There are plenty of reasons for New Yorkers to be leery of the House Republican health plan, but Governor Andrew Cuomo’s gestures of resistance on Monday raise several objections.
Cuomo announced that the Department of Financial Services will be issuing emergency regulations to ban health plans from discriminating based on pre-existing conditions, age, or gender and to mandate continued coverage of all Essential Health Benefits under President Barack Obama’s Affordable Care Act.
He further declared that insurers who withdraw from New York’s Obamacare exchange would be banned from contracting with Medicaid, Child Health Plus, and other state-funded programs.
The regulatory actions appear procedurally questionable, unlikely to have any real impact in the short term, and possibly counterproductive in the long term. The contracting policy raises fairness questions and could have unintended side effects.
There’s no emergency.
According to the state’s rule-making manual, agencies can impose regulations on an emergency basis – without a comment period or public hearing – under two conditions: a) when “immediate adoption of a rule is necessary for the preservation of the public health, safety, or general welfare” and b) when following the usual procedure would be “contrary to the public interest.”
Emergency rules must be replaced by fully vetted rules after 90 days.
In this case, the supposed threat to New Yorkers is federal legislation that is still being debated in Congress. Even if it passes the Senate, it wouldn’t take effect until next year at the earliest. That leaves plenty of time to follow full-fledged rule-making procedures.
The proposed rules would apply to only a fraction of New Yorkers.
Most large-employer health plans are exempt from state regulation under federal law.
Also unaffected would be government-operated health plans such Medicare, Medicaid, and Child Health Plus.
Cuomo’s proposals would apply only to health plans sold to small groups (100 employees or less) and to individuals, representing perhaps half of the subset of the population with commercial coverage.
Some of the protections are already codified in state law.
Cuomo’s announcement said the proposed rules would mandate that health plans “do not discriminate against New Yorkers with preexisting conditions or based on age or gender.”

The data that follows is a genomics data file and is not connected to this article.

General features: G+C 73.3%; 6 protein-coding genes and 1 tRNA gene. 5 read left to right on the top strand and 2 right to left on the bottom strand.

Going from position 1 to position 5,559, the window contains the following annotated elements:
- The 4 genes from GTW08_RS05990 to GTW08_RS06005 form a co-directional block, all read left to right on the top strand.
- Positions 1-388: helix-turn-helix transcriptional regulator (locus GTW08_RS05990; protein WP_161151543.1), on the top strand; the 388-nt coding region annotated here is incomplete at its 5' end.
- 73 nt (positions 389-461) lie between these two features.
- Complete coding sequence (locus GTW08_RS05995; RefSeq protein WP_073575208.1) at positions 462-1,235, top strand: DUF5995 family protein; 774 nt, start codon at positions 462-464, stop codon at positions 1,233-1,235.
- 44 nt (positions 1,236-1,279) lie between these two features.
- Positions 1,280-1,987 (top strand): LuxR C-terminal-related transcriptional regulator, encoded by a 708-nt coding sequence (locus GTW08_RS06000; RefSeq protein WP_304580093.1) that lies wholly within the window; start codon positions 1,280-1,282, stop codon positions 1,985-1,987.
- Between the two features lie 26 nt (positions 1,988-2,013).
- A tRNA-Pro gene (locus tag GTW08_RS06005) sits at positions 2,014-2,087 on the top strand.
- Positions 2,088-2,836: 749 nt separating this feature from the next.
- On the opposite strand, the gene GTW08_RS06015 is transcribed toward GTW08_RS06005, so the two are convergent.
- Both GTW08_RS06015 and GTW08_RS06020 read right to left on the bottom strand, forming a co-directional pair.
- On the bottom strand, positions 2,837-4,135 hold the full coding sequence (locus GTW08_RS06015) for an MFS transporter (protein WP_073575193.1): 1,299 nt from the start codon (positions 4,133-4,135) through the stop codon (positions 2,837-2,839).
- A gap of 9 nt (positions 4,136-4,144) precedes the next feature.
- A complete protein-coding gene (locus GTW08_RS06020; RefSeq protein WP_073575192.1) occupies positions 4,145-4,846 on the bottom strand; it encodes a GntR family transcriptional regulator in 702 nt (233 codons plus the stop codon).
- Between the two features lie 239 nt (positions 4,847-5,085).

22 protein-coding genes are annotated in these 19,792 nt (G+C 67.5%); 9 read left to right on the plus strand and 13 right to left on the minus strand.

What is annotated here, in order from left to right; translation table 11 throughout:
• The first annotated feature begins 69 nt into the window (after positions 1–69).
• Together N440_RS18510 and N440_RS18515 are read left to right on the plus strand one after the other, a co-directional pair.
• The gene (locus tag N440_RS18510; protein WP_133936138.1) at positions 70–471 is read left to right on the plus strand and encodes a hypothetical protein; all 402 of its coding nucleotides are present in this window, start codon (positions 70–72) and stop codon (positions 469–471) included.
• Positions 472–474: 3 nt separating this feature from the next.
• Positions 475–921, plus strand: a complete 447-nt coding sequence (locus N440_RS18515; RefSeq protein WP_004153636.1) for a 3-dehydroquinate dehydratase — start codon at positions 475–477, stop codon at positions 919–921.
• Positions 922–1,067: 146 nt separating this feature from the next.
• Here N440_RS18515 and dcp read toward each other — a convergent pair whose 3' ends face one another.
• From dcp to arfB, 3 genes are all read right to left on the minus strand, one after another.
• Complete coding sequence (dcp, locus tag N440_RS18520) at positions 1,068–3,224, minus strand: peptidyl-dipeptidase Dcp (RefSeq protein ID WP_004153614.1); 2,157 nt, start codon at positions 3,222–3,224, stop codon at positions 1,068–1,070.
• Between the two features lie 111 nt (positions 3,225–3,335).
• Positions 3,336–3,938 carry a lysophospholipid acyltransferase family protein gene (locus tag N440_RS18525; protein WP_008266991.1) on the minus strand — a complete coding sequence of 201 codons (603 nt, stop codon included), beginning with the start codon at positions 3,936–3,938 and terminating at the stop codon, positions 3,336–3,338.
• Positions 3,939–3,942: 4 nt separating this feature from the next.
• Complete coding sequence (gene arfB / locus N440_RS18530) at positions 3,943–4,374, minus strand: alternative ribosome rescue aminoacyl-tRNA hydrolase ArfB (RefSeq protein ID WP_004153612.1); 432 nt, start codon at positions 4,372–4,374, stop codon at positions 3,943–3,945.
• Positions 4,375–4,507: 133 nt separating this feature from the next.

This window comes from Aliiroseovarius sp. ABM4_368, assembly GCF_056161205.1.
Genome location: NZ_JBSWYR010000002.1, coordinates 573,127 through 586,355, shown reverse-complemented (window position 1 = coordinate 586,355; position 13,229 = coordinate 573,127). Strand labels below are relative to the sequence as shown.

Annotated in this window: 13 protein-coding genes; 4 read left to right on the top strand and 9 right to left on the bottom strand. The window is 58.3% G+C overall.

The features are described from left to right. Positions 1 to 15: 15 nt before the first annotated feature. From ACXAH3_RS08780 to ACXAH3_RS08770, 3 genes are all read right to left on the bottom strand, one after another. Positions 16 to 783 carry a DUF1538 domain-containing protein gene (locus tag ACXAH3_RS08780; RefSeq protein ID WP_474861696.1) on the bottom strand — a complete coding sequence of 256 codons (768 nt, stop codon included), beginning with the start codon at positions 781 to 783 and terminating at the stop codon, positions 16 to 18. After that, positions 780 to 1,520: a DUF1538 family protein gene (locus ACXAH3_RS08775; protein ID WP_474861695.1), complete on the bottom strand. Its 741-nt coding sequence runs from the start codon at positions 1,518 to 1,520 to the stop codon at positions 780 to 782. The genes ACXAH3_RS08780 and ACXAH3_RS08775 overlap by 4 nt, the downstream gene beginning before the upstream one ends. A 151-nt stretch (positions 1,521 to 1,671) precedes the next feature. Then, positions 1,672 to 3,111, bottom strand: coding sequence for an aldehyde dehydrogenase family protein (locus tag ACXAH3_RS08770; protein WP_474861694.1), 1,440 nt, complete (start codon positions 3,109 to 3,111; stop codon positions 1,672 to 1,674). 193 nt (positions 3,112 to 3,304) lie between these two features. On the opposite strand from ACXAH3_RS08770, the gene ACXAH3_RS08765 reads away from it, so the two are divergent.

A state law enacted in 1992 – under Governor Mario Cuomo – bars insurance companies from refusing coverage to people with pre-existing conditions. The law also requires plans to charge premiums without regard to age or health condition.
It’s unclear how the proposed regulations would expand on those protections.
Cuomo’s proposed rules would also require small-group and individual health plans to cover all Essential Health Benefits as defined in the Affordable Care Act. That requirement, too, is already codified by state law.
The House GOP health plan, if passed, would keep Essential Health Benefits in place, but allow states to seek waivers from some of them. It’s far from clear that New York would ever seek such a waiver. When and if a future governor chose to do so, Cuomo’s executive actions would present no real obstacle. A future governor could repeal the regulations just as easily as he is imposing them.
The proposed contracting policy raises fairness questions, and could be counterproductive.
The governor said health plans that withdraw from the state Obamacare exchange, known as the New York State of Health, will be banned from doing business with other state programs, such as Medicaid and Child Health Plus.
However, his announcement made no mention of plans that previously quit the exchange, or that never participated to begin with. Would they, too, be banned from handling Medicaid and CHP? If not, why not?
Nevada state officials have taken a more carrot-oriented approach, notifying plans in advance that their bids for Medicaid contracts would be more likely to be accepted if they also sold coverage on Nevada’s ACA exchange.
As Politico’s Dan Goldberg points out ($), there are counties in the state where no more than two plans offer Medicaid managed care. If Cuomo’s ban drives too many insurers out of the program, Medicaid recipients in those areas could run out of choices.
If the House GOP plan does become law, some of the proposed rules would make things worse for New Yorkers.
A major provision of the House plan would replace Obamacare’s income-based tax credits with credits based on age – ranging from $2,000 a year for people in their 20s, to $4,000 for people in their 60s – based on the assumption that premiums get higher as people age.
But that’s not true under New York’s current ban on age-rating. Unless the state modifies that rule, the new federal tax credits would shortchange younger New Yorkers while providing a relative windfall for older ones.
The House bill would also prohibit using federal tax credits to buy any health plan that covers abortion. Under Cuomo’s rules, all regulated health plans must cover abortion (with limited exceptions for religious organizations), which would severely restrict the options of New York consumers.